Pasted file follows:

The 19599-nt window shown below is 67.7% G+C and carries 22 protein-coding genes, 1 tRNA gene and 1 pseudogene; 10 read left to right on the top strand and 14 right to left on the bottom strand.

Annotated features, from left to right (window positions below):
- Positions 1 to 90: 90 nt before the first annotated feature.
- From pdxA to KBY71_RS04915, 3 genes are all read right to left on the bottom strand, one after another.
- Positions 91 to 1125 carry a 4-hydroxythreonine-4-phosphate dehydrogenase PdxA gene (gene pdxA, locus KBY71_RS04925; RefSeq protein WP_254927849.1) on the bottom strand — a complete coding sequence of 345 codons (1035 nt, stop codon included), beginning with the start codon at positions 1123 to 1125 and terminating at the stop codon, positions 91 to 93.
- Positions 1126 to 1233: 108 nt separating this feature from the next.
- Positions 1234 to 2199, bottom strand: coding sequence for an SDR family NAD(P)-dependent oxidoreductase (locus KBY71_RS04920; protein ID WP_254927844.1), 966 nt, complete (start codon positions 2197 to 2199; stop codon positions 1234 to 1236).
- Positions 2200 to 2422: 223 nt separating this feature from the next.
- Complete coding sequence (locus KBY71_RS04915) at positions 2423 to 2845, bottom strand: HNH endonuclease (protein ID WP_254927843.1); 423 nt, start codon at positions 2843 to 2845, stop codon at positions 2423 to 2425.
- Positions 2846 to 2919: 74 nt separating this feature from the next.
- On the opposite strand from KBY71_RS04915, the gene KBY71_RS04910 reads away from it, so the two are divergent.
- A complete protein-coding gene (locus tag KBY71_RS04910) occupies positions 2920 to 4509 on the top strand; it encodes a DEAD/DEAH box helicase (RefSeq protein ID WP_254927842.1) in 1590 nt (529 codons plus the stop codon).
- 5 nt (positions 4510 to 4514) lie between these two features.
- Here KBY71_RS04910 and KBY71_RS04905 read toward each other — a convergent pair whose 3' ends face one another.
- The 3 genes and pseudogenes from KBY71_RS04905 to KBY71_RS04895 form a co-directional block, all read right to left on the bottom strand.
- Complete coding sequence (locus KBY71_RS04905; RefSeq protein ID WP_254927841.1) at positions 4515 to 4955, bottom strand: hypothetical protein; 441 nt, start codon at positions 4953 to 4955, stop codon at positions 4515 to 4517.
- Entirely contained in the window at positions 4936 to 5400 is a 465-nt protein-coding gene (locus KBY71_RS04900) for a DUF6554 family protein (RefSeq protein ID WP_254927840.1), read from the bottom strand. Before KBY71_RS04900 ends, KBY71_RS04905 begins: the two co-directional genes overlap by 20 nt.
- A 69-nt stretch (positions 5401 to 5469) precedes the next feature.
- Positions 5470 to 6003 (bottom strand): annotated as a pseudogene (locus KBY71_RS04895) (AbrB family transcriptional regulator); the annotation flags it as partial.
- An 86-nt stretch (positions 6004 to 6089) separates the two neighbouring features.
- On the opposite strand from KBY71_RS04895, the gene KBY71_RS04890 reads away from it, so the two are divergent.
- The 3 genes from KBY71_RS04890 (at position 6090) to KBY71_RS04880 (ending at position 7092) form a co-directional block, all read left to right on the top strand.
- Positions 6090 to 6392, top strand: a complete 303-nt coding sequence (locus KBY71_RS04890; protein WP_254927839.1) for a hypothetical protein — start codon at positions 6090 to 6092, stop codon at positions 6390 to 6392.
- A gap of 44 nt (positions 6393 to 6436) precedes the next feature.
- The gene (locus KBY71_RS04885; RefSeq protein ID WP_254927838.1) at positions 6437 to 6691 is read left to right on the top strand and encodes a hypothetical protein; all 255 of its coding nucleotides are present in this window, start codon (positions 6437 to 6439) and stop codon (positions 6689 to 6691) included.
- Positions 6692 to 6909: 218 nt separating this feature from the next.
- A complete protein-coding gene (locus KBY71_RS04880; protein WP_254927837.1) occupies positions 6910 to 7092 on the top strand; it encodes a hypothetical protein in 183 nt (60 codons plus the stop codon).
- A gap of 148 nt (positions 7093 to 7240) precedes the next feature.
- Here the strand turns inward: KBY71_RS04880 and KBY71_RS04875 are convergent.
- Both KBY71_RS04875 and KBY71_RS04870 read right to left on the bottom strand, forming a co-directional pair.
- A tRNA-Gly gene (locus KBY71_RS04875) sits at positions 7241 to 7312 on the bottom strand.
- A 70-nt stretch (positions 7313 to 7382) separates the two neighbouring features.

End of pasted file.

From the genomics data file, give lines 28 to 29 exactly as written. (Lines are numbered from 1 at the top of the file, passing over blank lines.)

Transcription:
- A gap of 148 nt (positions 7093 to 7240) precedes the next feature.
- Here the strand turns inward: KBY71_RS04880 and KBY71_RS04875 are convergent.